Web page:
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This is why communists speak of historical materialism as a “living science”. Scientific for the reasons outlined above and elsewhere, living because it is the culmination of a ceaseless process. Central to that process is criticism/self-criticism. Practically speaking it is always necessary to formally summarize individual and collective mistakes on a personal and organizational level, but this must be applied to the entire history of the communist movement itself, which is what a proper historical materialist analysis does. Self-criticism allows one to avoid the historicist error of seeing historical periods and events unfold linearly. A genuine historical materialist practice is a struggle and repudiation of that understanding in that it provides a framework to study historical change and its motor force (class struggle) outside of the scope of the present, and transforms shallow understandings into a self-critical science. Without self-criticism historical materialism is incapable of becoming scientific in any real sense precisely because it would remain incapable of seeing beyond its own immediate present. This narrow outlook is incapable of formulating a general theory or pervading the working-class with any kind of practical political conduct, and is why so many parties’ theoretical interventions into the realm of historical materialism end up no better than stale tautologies.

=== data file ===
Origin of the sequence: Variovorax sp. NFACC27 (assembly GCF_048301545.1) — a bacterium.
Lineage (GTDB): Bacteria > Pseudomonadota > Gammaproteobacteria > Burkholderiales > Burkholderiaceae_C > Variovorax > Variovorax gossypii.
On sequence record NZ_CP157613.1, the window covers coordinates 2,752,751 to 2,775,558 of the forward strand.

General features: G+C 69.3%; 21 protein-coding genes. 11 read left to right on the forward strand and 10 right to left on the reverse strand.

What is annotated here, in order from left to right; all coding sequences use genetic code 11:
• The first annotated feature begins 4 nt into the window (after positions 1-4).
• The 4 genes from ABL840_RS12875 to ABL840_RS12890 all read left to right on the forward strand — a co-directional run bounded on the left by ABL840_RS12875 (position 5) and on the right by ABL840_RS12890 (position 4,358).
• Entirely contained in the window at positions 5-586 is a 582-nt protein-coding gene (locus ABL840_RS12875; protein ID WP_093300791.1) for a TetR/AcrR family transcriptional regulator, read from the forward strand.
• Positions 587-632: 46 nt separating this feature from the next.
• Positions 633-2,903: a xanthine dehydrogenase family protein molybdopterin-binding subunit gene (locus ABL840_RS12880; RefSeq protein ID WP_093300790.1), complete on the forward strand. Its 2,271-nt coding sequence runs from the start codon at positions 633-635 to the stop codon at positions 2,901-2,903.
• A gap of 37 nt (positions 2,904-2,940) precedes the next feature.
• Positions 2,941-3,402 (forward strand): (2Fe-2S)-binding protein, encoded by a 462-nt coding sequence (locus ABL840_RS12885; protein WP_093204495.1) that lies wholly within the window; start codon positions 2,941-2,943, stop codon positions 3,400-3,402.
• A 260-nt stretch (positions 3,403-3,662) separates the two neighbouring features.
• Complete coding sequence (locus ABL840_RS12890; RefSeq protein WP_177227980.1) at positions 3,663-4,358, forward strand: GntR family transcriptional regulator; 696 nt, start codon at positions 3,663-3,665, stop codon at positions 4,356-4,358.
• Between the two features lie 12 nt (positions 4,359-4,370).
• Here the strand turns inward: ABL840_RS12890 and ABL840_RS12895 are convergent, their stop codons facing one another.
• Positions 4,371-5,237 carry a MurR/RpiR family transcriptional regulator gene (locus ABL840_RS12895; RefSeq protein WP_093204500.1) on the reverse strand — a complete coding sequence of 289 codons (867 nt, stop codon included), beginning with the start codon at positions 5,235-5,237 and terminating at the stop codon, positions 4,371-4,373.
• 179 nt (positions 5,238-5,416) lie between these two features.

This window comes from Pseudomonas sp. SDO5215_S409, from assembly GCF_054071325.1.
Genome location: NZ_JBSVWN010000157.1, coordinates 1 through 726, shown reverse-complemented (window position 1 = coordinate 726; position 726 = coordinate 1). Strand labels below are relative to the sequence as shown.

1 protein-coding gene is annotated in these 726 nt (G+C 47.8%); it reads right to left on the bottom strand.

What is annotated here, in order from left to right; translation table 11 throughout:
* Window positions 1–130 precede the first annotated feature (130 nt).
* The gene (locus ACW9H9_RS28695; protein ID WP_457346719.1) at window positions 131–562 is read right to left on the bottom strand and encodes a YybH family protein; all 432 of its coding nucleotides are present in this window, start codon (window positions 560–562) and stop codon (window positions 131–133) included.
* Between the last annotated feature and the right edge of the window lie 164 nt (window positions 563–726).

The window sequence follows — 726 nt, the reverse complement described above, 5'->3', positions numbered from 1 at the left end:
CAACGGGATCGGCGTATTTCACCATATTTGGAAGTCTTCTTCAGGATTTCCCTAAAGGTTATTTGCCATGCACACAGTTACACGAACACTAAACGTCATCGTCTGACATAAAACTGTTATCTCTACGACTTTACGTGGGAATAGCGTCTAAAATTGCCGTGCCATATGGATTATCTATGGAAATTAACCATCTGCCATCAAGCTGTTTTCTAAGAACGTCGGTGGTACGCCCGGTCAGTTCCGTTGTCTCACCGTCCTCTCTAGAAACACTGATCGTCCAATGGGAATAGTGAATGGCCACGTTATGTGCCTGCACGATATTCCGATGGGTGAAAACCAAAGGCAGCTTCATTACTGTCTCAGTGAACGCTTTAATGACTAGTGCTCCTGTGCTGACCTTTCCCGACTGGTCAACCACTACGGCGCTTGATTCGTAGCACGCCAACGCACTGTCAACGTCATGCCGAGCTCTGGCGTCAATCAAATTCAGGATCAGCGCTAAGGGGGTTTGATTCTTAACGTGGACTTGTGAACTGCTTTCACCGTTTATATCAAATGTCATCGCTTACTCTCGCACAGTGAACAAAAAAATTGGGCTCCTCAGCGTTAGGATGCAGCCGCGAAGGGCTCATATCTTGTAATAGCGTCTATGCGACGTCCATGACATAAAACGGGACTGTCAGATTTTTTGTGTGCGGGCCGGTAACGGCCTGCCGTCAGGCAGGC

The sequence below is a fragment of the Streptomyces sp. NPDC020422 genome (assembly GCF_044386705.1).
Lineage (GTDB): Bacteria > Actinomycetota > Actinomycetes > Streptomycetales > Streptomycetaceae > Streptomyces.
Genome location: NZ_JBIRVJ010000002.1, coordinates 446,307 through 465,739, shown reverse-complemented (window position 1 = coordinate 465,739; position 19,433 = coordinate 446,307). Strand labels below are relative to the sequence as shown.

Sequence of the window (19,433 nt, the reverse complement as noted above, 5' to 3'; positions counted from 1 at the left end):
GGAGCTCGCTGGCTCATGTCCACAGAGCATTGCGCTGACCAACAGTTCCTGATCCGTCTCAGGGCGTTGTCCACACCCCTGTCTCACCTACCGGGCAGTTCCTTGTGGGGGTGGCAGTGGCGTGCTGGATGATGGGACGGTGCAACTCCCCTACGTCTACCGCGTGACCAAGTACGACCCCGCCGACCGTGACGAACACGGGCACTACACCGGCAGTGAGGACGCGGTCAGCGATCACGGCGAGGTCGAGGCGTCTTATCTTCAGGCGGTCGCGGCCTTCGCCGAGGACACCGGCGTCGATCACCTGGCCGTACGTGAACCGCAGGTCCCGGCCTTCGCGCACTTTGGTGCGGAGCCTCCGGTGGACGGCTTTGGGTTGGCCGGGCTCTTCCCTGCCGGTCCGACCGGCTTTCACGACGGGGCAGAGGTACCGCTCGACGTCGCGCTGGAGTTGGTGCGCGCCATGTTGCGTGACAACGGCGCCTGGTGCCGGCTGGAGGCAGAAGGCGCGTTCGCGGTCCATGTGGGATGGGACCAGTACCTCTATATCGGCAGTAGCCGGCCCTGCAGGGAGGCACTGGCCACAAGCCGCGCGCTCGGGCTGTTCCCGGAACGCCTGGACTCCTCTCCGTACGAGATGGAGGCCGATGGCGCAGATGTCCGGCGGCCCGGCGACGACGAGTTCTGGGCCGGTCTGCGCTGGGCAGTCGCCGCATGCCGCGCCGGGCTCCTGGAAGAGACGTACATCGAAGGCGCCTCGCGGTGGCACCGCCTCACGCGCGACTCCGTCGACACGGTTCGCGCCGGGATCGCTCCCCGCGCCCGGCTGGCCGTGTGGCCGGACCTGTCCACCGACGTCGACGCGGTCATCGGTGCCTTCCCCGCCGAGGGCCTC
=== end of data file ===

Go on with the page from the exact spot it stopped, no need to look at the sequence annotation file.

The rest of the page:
The source of all summations, criticisms, and historical materialism itself are the three foundations of knowledge outlined according to Marxist epistemology, namely, class struggle, scientific experiment, and the struggle for production. A unified historical materialism unites all three and thereby links the act of doing with the act of thinking in such a way that subjectivism can be overcome. As individuals, our subjective knowledge of the objective world is necessarily limited by various factors such as our class position, by technology etc. and is therefore a barrier to both a historical materialist analysis and criticism/self-criticism. How can one, for instance, sum up the failures of a particular action, or, on a wider scale, delineate certain general laws of a historical epoch, by drawing knowledge solely from one source? If, say, we try to understand the particular development of capitalism in the post-war period in the U.S. exclusively by way of the development and transformation of production technique and technology, i.e. classical economic reductionism, then that particular period quickly becomes inexplicable when trying to explain the political movement of that period and the balance of class forces. This one-sidedness locks us into a shallow view of our own failures, as well as limiting our understanding of our own conditions, hence making any kind of criticism/self-criticism or historical materialism hollow practices producing incorrect results.